Citing a letter written by FRL on 25 January 2022, the report from Business Standard
says, “It (Reliance’s offer) helps FRL to meet almost all FRL’s liabilities and in the process helps protect the investment of small shareholders and jobs of over 25,000 employees.”
“If you were serious about providing funding to the extent of Rs3,500 crore within the timeline (in order to repay banks and avoid non-performing asset -NPA classification), we would have been happy to engage with you. But it is now clear that your letters were just a game of smoke and mirrors, just to serve your purpose of gaining all the media attention and create media headlines that ‘Amazon is prepared to help’,” the letter says.
According to the report, Future Retail has also sent the letter to the directorate of enforcement (ED), Securities and Exchange Board of India (SEBI) (the then) chairman Ajay Tyagi, and CCI chairman Ashok K Gupta.
In the previous hearing, senior advocate Harish Salve, representing FRL, told the SC that nobody wants to do business with it today as Section 7 of the Insolvency and Bankruptcy Code (IBC) may come any day, and the company owes landlords thousands of crores in rentals. "As Amazon could not get Future Retail, it destroyed the company."
Mr Salve submitted that Reliance entered into agreement with the landlords and Future Retail owes Rs3,000 crore in rentals. He added that once this goes into Section 7 of IBC, all this will come to an end, and no one wants to do business with it.
Amazon, for Rs1,400 crore, destroyed his client's company, the senior counsel says. "They could not get Future Retail, they destroyed Future Retail," he said, adding that Big Bazaar is gone and also all the assets.
"All my accounts are frozen, nobody wants to touch us…Future Retail cash flow further deteriorated, after states imposed lockdown.... Hanging by a thread," Mr Salve had told the apex court.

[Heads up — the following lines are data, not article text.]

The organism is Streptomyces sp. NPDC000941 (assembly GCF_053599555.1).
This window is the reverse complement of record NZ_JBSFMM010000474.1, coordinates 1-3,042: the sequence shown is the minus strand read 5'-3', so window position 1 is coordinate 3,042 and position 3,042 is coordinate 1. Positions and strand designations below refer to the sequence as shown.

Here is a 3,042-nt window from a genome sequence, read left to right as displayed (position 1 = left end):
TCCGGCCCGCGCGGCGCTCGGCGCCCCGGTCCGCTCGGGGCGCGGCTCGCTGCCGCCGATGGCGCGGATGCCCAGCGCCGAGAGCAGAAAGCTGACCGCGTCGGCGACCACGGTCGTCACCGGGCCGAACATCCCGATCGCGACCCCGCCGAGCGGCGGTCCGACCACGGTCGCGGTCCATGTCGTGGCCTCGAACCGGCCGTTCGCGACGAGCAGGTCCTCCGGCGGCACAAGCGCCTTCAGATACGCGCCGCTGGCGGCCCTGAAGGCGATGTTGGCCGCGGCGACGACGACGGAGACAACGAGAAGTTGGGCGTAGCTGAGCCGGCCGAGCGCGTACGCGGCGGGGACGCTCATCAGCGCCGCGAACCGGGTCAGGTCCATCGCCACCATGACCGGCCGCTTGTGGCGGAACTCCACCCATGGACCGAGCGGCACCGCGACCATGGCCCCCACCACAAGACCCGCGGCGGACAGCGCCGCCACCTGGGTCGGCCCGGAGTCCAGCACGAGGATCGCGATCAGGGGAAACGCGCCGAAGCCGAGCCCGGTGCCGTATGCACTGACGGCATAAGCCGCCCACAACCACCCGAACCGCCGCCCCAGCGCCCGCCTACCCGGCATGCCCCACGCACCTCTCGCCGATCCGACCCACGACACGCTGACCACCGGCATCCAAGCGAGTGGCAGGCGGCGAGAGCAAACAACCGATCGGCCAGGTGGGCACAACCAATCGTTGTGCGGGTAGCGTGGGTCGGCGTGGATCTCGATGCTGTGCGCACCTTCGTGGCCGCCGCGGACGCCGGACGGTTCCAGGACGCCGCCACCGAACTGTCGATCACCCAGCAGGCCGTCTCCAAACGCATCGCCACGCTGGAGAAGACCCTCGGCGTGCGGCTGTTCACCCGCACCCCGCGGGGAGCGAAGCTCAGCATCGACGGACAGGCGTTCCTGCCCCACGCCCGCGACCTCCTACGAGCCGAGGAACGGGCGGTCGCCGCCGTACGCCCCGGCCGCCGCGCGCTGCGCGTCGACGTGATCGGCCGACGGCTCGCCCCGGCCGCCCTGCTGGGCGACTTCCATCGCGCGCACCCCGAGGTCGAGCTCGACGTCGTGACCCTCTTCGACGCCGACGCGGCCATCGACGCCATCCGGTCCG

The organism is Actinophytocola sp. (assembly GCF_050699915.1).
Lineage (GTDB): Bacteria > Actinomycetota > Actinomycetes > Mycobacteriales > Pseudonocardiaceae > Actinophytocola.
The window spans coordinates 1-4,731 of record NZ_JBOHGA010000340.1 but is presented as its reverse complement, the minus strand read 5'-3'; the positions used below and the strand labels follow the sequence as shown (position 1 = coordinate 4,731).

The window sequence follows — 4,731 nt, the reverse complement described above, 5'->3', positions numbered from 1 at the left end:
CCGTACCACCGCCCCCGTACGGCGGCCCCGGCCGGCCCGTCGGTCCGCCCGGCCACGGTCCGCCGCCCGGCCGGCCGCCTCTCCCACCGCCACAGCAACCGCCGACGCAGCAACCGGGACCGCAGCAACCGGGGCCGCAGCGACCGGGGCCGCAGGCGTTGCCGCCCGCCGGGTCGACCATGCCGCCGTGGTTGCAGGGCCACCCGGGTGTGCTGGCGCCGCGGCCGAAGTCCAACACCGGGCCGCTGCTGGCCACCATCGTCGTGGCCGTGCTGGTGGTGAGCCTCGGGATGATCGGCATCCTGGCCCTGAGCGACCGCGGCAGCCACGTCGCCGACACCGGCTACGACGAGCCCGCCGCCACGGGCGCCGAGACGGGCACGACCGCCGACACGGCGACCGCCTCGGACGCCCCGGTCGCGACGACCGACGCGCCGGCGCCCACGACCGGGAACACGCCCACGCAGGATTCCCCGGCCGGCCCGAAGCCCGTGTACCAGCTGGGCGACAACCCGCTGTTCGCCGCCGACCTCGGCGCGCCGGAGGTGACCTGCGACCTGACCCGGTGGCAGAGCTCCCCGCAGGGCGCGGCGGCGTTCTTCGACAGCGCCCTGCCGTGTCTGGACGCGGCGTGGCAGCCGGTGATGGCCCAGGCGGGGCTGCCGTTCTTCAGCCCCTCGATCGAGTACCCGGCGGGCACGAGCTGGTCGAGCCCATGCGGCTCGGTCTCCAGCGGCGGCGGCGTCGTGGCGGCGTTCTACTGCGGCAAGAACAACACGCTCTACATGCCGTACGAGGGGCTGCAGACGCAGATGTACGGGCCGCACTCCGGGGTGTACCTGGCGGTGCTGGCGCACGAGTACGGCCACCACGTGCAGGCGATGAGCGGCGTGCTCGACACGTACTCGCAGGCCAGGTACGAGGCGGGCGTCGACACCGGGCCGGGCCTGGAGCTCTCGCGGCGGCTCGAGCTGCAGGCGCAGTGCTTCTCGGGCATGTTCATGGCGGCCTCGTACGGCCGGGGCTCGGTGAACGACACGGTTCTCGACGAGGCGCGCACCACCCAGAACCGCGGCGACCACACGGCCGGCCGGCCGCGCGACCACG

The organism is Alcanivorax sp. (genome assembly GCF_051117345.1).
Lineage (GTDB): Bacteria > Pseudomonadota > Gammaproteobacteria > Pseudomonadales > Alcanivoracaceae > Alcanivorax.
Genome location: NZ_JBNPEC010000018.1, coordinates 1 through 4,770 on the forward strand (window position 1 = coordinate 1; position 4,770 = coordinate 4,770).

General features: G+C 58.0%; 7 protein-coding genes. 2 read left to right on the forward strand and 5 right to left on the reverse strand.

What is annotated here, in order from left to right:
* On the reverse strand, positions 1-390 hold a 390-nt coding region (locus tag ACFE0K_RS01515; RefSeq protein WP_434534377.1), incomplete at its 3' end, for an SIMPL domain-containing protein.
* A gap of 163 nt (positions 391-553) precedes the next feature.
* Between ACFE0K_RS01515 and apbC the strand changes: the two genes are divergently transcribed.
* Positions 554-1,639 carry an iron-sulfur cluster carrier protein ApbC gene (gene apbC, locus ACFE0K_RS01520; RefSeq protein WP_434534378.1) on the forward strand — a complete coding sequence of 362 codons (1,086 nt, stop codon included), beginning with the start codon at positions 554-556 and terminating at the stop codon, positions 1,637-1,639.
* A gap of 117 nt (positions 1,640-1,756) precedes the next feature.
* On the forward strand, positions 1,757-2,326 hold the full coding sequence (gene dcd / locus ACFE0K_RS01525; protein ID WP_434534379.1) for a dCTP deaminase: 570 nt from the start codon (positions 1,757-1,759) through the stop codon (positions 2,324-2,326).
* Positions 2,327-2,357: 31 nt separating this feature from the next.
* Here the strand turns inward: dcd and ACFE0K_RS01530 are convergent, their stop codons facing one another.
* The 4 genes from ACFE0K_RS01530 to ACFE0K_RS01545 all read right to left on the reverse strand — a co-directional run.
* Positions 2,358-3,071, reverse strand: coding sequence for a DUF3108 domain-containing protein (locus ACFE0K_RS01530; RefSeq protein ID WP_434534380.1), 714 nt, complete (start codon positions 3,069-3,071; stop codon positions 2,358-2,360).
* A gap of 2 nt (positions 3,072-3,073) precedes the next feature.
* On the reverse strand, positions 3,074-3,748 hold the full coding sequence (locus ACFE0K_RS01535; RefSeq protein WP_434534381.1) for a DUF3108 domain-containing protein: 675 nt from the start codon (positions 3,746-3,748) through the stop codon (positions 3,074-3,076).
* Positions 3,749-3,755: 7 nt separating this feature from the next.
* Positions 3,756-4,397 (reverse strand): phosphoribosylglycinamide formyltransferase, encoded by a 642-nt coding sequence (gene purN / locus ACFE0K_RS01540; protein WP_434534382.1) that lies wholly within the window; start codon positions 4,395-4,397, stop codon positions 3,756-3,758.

Senior advocate Gopal Subramanium, representing Amazon, contended that as far as resumption of arbitration is concerned, it appears both parties have found common ground and they are interested in resumption.
However, he vehemently objected to the sudden handover of Future Retail assets. Citing a prayer in Amazon's application, Mr Subramanium opposed the alienation of Future Retail assets and added "Can't be a magical switch... Future Retail shops should continue to remain with it; operated by FRL until matter is resolved by an arbitral tribunal."
Amazon, in an application, had raised the issue of Future Retail's shops and assets being taken over by Reliance, besides resumption of arbitration over FRL's merger deal with Reliance Retail.
Future Retail had been subleasing store space from Reliance group. In a regulatory filing on 9 March 2022, FRL had stated that 342 of its large stores and 493 of smaller outlets — constituting 55% to 65% of retail revenue — received termination notices of sub-leases from Reliance entities.
So while RIL may have called off its deal with the Future group, Amazon and FRL are likely to continue their legal battles.